And though he quit after a few months, Mr. Watson noted years later, "I'm glad I worked for Boeing once because this kind of puts the 'made in Seattle' stamp on me."

At the UW, he played baseball into the 1942 season, when he was drafted by the Seattle Rainiers of the Pacific Coast League. "I got to go on one road trip, and that was about it for that season," he said.

His baseball career reached its pinnacle the next year, when he made the team at spring training as a backup catcher and actually got into a game, going 1 for 2 in his only professional at-bats, for a lifetime batting average of .500.

Mr. Watson's lone hit, coming at San Diego's Lane Field, was a pop-fly single to right, despite his pleas to the manager to record it as a line drive.

"I figured since we were on the road, no one would ever know the difference," Mr. Watson said.

After leaving baseball - a departure he blamed on his inability to hit a curveball - Mr. Watson worked in Seattle and Tacoma shipyards during World War II. But he went to as many Rainier games as possible and with friends produced a newsletter to send to ballplayers in the service.

An editor at the now-defunct Star saw the publication and hired Mr. Watson to cover the Rainiers for the newspaper in 1944. The pay was modest, but for Mr. Watson it was a dream job.

The bigger and richer Times hired Watson in 1946. But after four years, he was again wooed away, this time by a "hotshot" from the Hearst newspaper chain who brought Mr. Watson to the P-I with an offer The Times declined to match.

Although Mr. Watson liked his Times editors, he felt the paper was becoming too stodgy and later called it "a benign, wealthy old community aunt, in whose parlors only soft voices are permitted." In his years at the P-I, he took an occasional friendly jab at his former workplace, referring to The Times as "Brand X."

The bout with polio weakened Mr. Watson and prompted his transition from a reporter who chased teams around the Northwest to a columnist who did much of his legwork by telephone.

A second transition, from sports to the city scene, came when a dozen restaurant owners approached the P-I and offered to subsidize an "around town" column that would interest people in downtown activities - and, of course, would include the occasional plug for a local eatery.

The "This Our City" column started in 1956 and by 1962 was running six times a week. Mr. Watson expanded the column far beyond the night-life scene, fielding items and finding worthy tidbits in nearly every aspect of Seattle life.

He particularly enjoyed the waterfront and Pike Place Market. He remained close to the local sports scene and became friends - against his better judgment, he'd say later - with a number of attorneys.

Of all Mr. Watson's friends, none was closer than a longtime companion who never spoke an ill word of the columnist - who never spoke at all, in fact, except for an occasional yip.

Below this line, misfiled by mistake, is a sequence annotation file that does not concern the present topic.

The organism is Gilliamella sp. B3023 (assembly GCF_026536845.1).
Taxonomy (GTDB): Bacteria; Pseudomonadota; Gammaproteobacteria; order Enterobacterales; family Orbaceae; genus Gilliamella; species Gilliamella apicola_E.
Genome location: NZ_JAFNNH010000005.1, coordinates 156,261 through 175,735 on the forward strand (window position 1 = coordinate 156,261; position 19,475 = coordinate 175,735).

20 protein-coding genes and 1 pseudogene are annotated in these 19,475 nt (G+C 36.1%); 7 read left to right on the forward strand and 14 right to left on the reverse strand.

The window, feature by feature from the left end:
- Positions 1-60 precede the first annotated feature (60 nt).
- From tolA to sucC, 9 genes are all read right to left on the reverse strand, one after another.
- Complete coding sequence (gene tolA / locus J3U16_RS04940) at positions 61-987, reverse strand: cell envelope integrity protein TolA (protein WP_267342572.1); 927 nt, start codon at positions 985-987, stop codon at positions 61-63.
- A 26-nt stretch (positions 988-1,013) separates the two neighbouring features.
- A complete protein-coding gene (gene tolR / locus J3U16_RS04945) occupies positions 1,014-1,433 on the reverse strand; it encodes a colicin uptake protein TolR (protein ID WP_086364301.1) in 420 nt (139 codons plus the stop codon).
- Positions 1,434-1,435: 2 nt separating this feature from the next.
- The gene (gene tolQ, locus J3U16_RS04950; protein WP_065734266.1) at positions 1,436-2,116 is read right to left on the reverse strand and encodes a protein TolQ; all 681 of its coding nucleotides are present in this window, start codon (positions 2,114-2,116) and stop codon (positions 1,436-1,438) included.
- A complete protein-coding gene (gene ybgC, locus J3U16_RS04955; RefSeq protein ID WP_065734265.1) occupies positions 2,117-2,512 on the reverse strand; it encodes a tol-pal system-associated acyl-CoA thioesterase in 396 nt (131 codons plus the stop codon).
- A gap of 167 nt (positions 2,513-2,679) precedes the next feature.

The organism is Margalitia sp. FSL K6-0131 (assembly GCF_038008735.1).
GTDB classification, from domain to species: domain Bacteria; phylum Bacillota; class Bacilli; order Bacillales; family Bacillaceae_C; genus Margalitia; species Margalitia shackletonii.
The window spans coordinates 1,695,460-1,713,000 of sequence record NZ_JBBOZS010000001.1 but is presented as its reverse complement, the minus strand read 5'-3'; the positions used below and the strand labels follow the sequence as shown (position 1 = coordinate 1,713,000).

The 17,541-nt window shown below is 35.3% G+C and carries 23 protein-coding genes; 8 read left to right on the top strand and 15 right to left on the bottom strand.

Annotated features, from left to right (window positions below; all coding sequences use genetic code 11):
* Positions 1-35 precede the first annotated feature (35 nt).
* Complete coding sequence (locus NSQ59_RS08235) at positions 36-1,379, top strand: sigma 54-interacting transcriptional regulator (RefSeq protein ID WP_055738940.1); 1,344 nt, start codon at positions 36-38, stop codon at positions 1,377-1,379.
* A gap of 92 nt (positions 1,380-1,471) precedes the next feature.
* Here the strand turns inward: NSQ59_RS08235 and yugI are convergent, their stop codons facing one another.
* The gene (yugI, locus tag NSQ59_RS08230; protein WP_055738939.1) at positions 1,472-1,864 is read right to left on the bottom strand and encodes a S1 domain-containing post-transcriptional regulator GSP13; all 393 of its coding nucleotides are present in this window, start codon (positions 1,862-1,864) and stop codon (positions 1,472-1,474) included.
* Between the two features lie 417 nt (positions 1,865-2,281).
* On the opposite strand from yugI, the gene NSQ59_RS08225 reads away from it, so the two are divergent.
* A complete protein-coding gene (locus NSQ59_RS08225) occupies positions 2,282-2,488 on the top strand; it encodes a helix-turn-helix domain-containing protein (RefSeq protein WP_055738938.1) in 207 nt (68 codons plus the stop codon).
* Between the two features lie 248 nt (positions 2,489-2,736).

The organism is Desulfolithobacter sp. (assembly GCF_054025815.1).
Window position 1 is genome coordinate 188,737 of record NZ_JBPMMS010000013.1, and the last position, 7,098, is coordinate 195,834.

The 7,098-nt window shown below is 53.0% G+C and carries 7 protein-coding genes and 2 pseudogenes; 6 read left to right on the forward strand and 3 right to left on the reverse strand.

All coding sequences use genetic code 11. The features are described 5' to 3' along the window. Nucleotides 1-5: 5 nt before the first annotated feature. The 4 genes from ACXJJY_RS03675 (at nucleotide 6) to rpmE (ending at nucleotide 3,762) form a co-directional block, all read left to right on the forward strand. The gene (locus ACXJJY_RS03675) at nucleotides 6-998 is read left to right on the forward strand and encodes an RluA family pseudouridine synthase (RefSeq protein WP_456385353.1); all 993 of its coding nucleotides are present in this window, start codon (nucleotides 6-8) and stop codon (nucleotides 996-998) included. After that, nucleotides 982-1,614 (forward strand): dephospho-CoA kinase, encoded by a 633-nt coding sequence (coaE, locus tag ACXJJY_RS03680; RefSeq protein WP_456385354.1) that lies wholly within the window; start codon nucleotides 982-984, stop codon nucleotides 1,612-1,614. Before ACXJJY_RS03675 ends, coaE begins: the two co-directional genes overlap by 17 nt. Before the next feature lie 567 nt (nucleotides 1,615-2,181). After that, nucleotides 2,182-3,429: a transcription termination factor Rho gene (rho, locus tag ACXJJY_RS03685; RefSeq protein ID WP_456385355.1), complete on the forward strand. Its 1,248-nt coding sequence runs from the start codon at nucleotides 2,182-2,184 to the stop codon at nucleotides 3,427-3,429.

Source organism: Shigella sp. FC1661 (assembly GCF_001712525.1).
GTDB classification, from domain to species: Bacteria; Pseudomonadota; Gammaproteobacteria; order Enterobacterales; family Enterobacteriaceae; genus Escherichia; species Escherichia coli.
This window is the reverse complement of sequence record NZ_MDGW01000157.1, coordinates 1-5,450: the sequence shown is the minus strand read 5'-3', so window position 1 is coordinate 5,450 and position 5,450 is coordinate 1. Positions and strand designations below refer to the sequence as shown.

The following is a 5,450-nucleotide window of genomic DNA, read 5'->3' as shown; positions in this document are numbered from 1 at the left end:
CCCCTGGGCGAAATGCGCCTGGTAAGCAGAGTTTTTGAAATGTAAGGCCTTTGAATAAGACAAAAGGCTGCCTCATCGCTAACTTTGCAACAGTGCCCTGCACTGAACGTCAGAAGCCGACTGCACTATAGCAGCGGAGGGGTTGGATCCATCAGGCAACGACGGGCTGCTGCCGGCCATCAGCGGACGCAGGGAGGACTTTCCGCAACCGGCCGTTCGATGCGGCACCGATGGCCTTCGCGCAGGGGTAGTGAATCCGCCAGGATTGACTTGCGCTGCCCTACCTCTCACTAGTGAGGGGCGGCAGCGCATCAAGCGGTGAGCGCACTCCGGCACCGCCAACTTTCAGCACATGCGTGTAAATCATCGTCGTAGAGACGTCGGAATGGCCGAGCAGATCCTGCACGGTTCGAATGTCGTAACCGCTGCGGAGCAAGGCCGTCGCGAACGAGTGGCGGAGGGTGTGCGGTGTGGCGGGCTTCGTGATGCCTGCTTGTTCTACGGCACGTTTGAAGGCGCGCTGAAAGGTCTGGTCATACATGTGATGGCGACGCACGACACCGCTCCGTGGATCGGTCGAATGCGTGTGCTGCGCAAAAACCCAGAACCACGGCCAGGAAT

That was Tiger, a "1980 model" apricot-colored runt miniature French poodle, a constant traveling companion, whether it was in Mr. Watson's camper or private plane, or by commercial airline.

"When the old psyche needs therapy, Tiger and I take the Cessna out and bore a hole in the sky, high enough so we can admire the clouds, the greenery, the great waters and the ruggedness of this most beautiful of all countries," Mr. Watson wrote.

Few of his columns triggered the emotional outpouring of the 1995 report of Tiger's death.

"We had a little joke in our house," Mr. Watson told his readers. "Whichever one of us died first, me or him, the other was obliged to die of grief within a short time. ... I hope that Tiger will release me from our bargain."

Brack said that when a new P-I editor in the early 1980s treated Mr. Watson with disrespect, the columnist decided to leave the newspaper and join his friend Lou Tice at Pacific Institute, a personal-motivation enterprise.

Even after his departure, he continued to write two columns a week for the P-I on a free-lance basis. That ended after a column critical of George Argyros, then owner of the Seattle Mariners. Argyros, a California developer, had few friends in Seattle, but one of them was P-I Publisher Virgil Fassio.

"I picked up the paper and saw the column wasn't in there," Mr. Watson said. "The managing editor called and said he was thinking of cutting me back to one column a week. I said maybe we should make it zero columns a week."

Within days of his departure, Watson got a call from The Times, inviting him back. And because The Times had been Watson's "Brand X," he shifted gears, sometimes ribbing the P-I as "Brand Y."

In the mid-1980s, Mr. Watson suffered a heart attack. That ended his days flying light planes.

"He loved flying," said his daughter Lea Watson. "But the heart attack and surgery ended his flying career."

Mr. Watson wrote for The Times up to late November, when he went on strike with the Newspaper Guild. His column had been due to return last month until he was hospitalized.

Even in his last days, the bushy-browed, white-haired Mr. Watson garnered fans, Lea Watson said.

"One of his nurses, a young man, couldn't wait until Dad was lucid," she said. "When he was for a brief time, the nurse said, 'It is an honor to meet you, Mr. Watson.' "

Said Brack, "It's important to say Emmett was an institution because for Seattle, he certainly was."

Mr. Watson was married for 28 years to the former Betty Lea. Despite their divorce, the two remained cordial. His 1992 book, "Once Upon a Time in Seattle," is dedicated to his ex-wife and the couple's daughters, Lea Watson and Nancy Brasfield.


Get home delivery today!